image of Untitled
Robert Rauschenberg, Untitled, 1973
Robert Rauschenberg, Untitled, 1973; acrylic paint, graphite, paper bags, and envelopes on paper, 72 in. x 60 in. (182.88 cm x 152.4 cm); Collection SFMOMA, Gift of the Frederick Weisman Company; © Robert Rauschenberg Foundation


Although found objects are a hallmark of Robert Rauschenberg’s work, this paper collage from 1973 disguises the found with the created. Paper bags and envelopes have lost their crisp forms, instead appearing like painted components in this deceptively simple work composed in shades of white, tan, and gold, with one vivid pop of red-orange. And while Rauschenberg frequently filled his art with bold color, he periodically wiped his palette clean to produce white or very muted, neutral bodies of work. Untitled (1973) was created at just such a moment in the artist’s career. After moving to Captiva Island, Florida, in 1970, Rauschenberg produced several series that incorporated everyday materials such as cardboard and paper.

Untitled (1973) is associated with the Egyptian Series (1973), a group of works that involved the use of a printing press to crush common paper products into thick, cream-colored sheets that were then used for drawing, gouache, and collage. Like many of the Egyptian Series works, Untitled (1973) was created by folding a partially worked sheet of paper in half lengthwise and running it through a press while some sections were still wet with paint and glue. This caused the paper layers to adhere to each other; when the sheet was unfolded, their separation created a mirror-image arrangement of skinned and embossed paper and flattened envelopes and bags to which Rauschenberg applied additional collage elements, drawn lines, and swipes of paint. The interaction of paint and paper in Untitled (1973) creates complex, trompe l’oeil effects: white paint mimics folded paper, and crumpled bags look like splotches of acrylic. The result is a sensitively wrought and considered composition that explores and extends the inherent qualities of and distinctions between paper, paint, and print.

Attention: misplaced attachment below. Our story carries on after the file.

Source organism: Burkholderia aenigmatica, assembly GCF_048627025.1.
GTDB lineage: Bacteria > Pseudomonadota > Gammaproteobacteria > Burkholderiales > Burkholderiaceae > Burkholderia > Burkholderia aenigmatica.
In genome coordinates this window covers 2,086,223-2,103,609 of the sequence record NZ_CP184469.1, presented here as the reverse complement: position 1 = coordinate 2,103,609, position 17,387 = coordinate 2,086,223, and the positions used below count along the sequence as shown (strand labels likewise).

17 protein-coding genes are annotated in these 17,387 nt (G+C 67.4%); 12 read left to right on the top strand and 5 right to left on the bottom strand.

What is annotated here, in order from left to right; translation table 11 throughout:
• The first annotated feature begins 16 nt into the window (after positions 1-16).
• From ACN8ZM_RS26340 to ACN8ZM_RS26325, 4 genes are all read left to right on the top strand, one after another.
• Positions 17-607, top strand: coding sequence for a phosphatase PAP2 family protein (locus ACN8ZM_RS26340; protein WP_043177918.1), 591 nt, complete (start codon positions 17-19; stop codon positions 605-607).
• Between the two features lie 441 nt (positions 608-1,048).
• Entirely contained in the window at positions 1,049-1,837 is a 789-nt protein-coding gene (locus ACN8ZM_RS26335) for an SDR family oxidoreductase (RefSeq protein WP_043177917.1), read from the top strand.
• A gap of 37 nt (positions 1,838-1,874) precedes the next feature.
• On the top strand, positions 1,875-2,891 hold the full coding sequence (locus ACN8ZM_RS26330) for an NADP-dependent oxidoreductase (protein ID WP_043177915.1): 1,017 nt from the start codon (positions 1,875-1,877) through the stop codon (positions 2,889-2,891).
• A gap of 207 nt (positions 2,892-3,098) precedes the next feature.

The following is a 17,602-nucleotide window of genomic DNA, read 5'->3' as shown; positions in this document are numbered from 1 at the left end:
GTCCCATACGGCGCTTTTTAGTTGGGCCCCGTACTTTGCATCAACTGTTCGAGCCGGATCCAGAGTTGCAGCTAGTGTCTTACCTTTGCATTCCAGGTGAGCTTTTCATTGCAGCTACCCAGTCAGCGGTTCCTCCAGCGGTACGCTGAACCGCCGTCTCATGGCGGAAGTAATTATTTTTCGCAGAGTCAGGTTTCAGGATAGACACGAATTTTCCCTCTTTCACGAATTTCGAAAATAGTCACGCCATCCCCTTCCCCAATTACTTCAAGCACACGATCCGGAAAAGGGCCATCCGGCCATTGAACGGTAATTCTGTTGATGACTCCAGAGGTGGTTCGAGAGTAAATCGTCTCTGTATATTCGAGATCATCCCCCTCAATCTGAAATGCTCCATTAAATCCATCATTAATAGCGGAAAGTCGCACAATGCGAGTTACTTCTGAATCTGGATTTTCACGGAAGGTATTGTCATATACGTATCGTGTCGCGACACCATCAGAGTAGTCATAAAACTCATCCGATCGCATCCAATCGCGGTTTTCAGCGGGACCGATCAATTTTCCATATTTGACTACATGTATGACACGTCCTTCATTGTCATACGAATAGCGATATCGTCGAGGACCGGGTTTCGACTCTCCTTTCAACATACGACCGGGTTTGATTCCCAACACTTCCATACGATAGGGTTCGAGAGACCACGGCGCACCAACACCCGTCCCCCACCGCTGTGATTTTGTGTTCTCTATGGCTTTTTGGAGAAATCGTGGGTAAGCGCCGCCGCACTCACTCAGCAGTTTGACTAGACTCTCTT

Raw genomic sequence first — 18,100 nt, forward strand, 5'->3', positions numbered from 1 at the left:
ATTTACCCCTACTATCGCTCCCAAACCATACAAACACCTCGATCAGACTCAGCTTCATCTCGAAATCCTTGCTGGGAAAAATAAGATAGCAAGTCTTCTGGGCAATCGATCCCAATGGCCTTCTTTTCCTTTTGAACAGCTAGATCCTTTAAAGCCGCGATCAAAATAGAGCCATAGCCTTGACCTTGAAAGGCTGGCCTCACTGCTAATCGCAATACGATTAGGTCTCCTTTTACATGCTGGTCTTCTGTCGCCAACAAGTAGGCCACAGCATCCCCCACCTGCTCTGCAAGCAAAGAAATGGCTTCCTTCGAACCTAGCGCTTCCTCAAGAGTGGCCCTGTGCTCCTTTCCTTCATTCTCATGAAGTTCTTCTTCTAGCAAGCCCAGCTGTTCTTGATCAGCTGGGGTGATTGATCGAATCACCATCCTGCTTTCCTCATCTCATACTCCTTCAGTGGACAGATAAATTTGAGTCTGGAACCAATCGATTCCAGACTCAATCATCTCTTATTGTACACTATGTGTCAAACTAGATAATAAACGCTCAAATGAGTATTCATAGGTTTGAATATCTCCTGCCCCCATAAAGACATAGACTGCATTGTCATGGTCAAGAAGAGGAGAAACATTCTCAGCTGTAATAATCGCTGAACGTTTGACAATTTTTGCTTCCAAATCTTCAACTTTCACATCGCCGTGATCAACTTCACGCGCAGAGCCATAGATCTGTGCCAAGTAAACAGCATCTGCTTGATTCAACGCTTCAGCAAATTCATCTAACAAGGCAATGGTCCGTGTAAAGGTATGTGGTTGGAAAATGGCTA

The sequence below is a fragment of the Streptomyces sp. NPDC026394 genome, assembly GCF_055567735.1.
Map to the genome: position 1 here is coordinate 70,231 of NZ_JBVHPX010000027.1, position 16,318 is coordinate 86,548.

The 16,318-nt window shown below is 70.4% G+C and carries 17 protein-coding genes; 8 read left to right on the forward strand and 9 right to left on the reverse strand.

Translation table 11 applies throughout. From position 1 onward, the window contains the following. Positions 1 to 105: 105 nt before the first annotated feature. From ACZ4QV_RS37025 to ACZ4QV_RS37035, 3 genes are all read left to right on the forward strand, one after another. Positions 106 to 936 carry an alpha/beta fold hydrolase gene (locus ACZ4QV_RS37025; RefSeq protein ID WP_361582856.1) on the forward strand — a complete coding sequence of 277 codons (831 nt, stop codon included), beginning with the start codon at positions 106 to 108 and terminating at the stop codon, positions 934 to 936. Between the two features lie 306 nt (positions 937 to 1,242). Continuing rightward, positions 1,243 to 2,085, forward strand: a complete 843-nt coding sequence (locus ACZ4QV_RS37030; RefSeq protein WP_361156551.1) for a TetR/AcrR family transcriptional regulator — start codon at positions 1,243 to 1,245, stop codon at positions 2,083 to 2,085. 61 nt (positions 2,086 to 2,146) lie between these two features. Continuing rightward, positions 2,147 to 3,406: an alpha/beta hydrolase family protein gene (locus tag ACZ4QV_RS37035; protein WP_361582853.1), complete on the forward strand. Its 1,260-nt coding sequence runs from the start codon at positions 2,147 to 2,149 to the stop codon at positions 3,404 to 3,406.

Artwork Info

Artwork title
Artist name
Robert Rauschenberg
Date created
acrylic paint, graphite, paper bags, and envelopes on paper
72 in. x 60 in. (182.88 cm x 152.4 cm)
Date acquired
Collection SFMOMA
Gift of the Frederick Weisman Company
© Robert Rauschenberg Foundation
Permanent URL
Artwork status
Not on view at this time.


Untitled, 1973

By Gary Garrels, July 2013
Part of the Rauschenberg Research Project

In the late fall of 1970 Robert Rauschenberg left New York City, his longtime base, and established his primary residence and studio on Captiva Island, Florida. This shift in location resulted in a marked change in his art, as he returned to a spare, reductive aesthetic not seen in his work since the early 1950s.

Research Materials


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